“Horses that are able to train and run down south have a big advantage over horses that winter train in Alberta. Not only do they get the advantage of being fitter they also get to train on good surfaces instead of frozen tracks up north. I don’t have a Westana or a Bar None facility to train at,” said Tracy, who has won a more than remarkable 12 of his 28 starts to open the season at Century Mile to open a two-win lead over Tim Rycroft in the trainer standings.
Tracy also has six seconds and four thirds. Ruffenuff raced twice at Sunland. She won her first race there by two and three-quarter lengths - rating perfectly and coming from fifth during the early going to win going away by two and three-quarter lengths and then finished second after getting into some traffic problems.
“It looked to me that her rider that day restrained her a bit too much and she might have gotten to sulking,” said Landry. “At the head of the lane I thought she was going to run dead last.”
“She also may have bounced a bit,” said Tracy. “Her first race was so awesome.” Whatever the case, it seems clear that Ruffenuff, who is a perfect four-for-four going six furlongs, is back.
On a day that was so windy you could have tied a piece of string to an M4 Sherman tank and flown it like a kite, it wasn’t just the win it was also how fast she ran given that after fractions of 21.95 and 44.04 she stopped the timer in 1:08.49. Only one horse has run faster at Century Mile this year and that was Trooper John, who won Monday’s co-featured $50,000 Journal - also at six panels.
Third during the early going behind pace-setters Moon King and Irish Gold, who carved out throat-gasping fractions of 21.33 and 43.29, Trooper John moved willingly for jockey Wilmer Galviz and stopped the teletimer in 1:08.31 to set an Alberta record and win by half a length over Born in a Breeze.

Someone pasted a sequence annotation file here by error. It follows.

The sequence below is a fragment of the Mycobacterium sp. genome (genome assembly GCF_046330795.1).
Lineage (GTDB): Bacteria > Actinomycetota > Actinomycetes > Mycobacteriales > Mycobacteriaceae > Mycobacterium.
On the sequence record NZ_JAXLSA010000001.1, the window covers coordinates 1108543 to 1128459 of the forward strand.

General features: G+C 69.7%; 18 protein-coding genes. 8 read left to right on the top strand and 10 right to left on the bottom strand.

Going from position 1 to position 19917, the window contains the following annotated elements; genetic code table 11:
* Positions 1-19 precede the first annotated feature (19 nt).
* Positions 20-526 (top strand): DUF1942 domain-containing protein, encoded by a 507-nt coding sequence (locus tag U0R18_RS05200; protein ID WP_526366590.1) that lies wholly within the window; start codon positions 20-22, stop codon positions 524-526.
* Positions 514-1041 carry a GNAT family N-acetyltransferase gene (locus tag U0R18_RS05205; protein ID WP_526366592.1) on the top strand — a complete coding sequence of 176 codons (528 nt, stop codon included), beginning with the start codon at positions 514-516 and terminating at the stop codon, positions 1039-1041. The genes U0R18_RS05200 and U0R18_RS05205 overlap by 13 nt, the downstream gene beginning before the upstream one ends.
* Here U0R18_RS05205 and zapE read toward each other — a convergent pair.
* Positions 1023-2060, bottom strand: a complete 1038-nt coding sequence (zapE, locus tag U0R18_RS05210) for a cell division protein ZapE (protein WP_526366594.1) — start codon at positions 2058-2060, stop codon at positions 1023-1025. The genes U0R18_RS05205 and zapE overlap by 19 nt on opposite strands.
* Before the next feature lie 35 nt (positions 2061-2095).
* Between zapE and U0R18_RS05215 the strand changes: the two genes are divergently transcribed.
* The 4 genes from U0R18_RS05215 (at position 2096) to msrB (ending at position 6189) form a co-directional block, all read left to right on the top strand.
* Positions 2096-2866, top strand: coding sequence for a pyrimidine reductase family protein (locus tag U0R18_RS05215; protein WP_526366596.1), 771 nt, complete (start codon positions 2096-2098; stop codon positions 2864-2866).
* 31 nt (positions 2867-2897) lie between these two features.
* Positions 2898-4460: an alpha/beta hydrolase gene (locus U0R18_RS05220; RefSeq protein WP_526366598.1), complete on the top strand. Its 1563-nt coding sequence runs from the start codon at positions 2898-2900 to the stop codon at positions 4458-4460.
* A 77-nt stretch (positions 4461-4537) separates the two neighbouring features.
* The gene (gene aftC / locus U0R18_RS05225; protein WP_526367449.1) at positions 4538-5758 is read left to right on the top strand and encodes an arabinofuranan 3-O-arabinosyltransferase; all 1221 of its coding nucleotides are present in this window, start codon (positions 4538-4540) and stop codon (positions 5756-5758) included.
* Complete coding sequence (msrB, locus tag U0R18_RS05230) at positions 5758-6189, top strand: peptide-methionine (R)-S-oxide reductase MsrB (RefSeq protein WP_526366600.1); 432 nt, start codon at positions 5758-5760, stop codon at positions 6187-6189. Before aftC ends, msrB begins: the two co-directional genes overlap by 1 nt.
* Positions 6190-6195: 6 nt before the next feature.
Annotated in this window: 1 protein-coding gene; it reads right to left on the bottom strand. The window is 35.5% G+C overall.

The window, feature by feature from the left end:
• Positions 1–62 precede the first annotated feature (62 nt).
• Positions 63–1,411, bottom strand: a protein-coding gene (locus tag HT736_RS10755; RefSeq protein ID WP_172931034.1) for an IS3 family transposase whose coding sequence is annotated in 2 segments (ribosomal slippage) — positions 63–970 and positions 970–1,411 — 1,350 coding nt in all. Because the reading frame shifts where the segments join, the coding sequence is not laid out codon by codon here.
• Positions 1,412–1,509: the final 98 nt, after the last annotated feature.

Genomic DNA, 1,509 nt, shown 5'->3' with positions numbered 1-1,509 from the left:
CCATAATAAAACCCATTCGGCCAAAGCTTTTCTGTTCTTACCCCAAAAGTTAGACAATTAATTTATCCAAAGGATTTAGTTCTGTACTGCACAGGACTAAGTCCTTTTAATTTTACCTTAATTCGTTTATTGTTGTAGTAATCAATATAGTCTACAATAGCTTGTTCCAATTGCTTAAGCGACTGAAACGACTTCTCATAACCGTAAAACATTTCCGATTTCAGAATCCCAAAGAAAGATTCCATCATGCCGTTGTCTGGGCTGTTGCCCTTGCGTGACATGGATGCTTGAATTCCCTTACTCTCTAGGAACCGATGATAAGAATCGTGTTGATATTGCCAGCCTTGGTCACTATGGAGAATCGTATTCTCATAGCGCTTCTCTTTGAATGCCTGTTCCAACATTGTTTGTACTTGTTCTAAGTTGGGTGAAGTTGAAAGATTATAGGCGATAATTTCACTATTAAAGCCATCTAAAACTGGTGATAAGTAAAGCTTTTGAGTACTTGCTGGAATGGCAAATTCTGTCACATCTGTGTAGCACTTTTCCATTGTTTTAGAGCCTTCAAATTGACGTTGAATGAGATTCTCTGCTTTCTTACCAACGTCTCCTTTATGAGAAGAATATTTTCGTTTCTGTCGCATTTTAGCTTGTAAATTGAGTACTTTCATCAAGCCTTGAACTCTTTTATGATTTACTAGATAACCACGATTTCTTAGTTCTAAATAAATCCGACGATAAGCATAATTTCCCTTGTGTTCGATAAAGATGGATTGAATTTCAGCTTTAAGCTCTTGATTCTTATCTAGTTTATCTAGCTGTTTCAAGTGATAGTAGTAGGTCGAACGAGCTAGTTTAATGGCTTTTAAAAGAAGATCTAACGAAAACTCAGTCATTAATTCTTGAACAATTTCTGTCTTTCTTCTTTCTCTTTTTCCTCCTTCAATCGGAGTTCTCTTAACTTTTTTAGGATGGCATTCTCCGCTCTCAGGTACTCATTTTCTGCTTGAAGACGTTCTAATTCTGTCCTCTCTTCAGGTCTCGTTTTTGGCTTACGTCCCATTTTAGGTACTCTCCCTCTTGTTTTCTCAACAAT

“The most important thing was to get a good start,” said Galviz. “The top pair got off to a big lead but I wasn’t worried. I knew they would come back.”
“To be just .18 seconds slower than the boys and a great horse like Trooper John is very impressive,” said Landry, who bought Ruffenuff - a son of Dialed In out of the Forestry mare Augusta Queen for $47,000 as a yearling in Kentucky.
“When she came into the sales ring I was determined to get her. Her confirmation was just what we were looking for. I probably would have gone to $70,000 or even $80,000 to get her,” Landry said of the mare who looks like a champion is supposed to resemble: wide, big chest, powerful rear-end and perfect legs.
All in all, Ruffenuff looks like she was chiseled out of stone by Michelangelo. “I pick out all of my own horses,” said Landry, who also owns Raider, last year’s three-year-old filly champion, who he bought for $17,000 at the B.C. Yearling Sale.
“Greg and I are a good combination at yearling sales. No horse is perfect so it’s nice to have a trainer there. And Greg is a helluva trainer. He can say ‘Yes’ or ‘No.’ He can say ‘I can deal with that one’ or he can say ‘Stay away.’”
With the win which was worth $28,200, Ruffenuff has gone over $200,000 in career earnings. Then again, it’s quite a trio of fillies and mares Tracy has in his barn. Getting $9,400 for second, C U At Eau Claire, owned by Don Danard, has now won over $300,000 and is also a former Alberta champion, while Raider has banked $242,000.
Getting back to Trooper John the rivalry between he and Born in a Breeze has clearly been cemented. They ran one-two on Monday. They ran one-two in the first race of the year at Century Mile. Then, last year, they ran one-two in both the Spangled Jimmy and the Journal.
Trooper John has won two of those four meetings: the two Journals; Born in a Breeze took the other two.
“We lost the last time Born in a Breeze and Trooper John met but Born in a Breeze was winter-raced while Trooper John was coming off a long layoff. Trooper had more air in him (on Monday),” said Tim Rycroft, who raced Trooper John without blinkers for the first time.
“I thought Trooper John lost focus when he made the lead in his last start. That’s why we took off the blinkers. I said before the race that by taking off the blinkers I was either going to look like a genius or an idiot. This time Born in a Breeze wasn't going past our horse. If they had gone farther I still don’t think Born in a Breeze would have gone by Trooper."
"And I still don’t think Trooper is 100 per cent fit yet,” said Tim, who worked Trooper John, in a blazing :45 4/5 six days before the Journal renewal. “Probably too fast but good horses go fast.” Just like they did on Monday.